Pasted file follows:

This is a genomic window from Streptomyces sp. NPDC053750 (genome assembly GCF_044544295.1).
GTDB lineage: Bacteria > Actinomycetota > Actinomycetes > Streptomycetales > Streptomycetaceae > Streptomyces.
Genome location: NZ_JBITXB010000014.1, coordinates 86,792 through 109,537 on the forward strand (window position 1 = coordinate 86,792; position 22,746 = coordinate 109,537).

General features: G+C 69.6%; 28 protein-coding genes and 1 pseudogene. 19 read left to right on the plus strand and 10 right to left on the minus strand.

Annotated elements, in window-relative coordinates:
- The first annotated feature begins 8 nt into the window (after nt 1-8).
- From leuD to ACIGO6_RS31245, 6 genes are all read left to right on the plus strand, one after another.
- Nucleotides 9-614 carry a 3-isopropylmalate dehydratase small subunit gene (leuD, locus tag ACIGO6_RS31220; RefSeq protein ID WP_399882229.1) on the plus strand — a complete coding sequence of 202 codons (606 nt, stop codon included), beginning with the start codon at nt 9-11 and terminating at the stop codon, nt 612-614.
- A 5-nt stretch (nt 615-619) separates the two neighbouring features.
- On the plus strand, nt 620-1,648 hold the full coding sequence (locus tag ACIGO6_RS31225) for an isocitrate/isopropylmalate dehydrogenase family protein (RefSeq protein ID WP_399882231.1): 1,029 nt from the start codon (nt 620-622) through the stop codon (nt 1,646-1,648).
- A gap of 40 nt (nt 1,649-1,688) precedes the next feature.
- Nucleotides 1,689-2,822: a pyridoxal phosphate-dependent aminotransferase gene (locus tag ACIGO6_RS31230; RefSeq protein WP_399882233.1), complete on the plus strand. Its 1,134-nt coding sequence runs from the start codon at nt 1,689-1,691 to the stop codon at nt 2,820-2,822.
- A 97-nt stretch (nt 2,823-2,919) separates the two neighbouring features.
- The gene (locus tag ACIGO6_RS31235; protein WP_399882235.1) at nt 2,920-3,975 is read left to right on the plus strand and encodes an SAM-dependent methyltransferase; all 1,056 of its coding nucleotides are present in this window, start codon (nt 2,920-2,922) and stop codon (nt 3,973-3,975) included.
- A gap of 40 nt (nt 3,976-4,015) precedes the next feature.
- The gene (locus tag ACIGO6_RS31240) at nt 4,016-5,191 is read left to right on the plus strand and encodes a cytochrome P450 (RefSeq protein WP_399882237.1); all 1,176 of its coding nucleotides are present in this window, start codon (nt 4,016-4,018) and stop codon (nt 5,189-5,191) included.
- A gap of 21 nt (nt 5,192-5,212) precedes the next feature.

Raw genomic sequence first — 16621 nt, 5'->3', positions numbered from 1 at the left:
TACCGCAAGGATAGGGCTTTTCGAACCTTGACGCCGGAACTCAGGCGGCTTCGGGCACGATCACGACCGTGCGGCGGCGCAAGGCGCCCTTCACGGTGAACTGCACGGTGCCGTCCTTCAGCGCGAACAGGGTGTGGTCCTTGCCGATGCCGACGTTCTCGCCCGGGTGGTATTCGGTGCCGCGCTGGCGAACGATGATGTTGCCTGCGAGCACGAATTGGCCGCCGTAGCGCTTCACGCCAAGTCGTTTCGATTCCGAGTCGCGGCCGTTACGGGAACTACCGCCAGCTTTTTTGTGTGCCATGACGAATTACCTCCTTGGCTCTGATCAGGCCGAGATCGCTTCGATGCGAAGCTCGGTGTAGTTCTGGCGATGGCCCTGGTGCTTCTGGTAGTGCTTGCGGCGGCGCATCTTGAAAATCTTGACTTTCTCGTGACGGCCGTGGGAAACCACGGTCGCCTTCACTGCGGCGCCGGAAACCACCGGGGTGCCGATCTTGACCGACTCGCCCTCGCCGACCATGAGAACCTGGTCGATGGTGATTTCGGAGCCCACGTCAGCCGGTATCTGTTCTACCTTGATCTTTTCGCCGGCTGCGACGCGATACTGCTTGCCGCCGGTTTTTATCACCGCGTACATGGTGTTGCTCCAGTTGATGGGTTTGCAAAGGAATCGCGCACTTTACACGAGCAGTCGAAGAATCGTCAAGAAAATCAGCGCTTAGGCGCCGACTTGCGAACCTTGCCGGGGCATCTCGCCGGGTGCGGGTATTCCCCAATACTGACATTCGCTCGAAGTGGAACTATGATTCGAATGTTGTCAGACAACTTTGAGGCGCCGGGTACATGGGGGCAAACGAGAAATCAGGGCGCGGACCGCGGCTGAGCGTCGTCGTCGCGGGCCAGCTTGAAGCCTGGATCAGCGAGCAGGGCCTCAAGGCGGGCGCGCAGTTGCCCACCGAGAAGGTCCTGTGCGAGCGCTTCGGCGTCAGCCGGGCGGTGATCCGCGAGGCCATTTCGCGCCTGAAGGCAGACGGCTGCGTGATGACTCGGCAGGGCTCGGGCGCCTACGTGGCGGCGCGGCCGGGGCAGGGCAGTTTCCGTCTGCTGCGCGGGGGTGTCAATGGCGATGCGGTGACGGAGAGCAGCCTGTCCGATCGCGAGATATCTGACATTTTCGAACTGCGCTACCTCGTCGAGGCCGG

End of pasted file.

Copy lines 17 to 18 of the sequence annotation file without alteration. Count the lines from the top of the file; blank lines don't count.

- A gap of 21 nt (nt 5,192-5,212) precedes the next feature.

Raw genomic sequence first — 16621 nt, 5'->3', positions numbered from 1 at the left: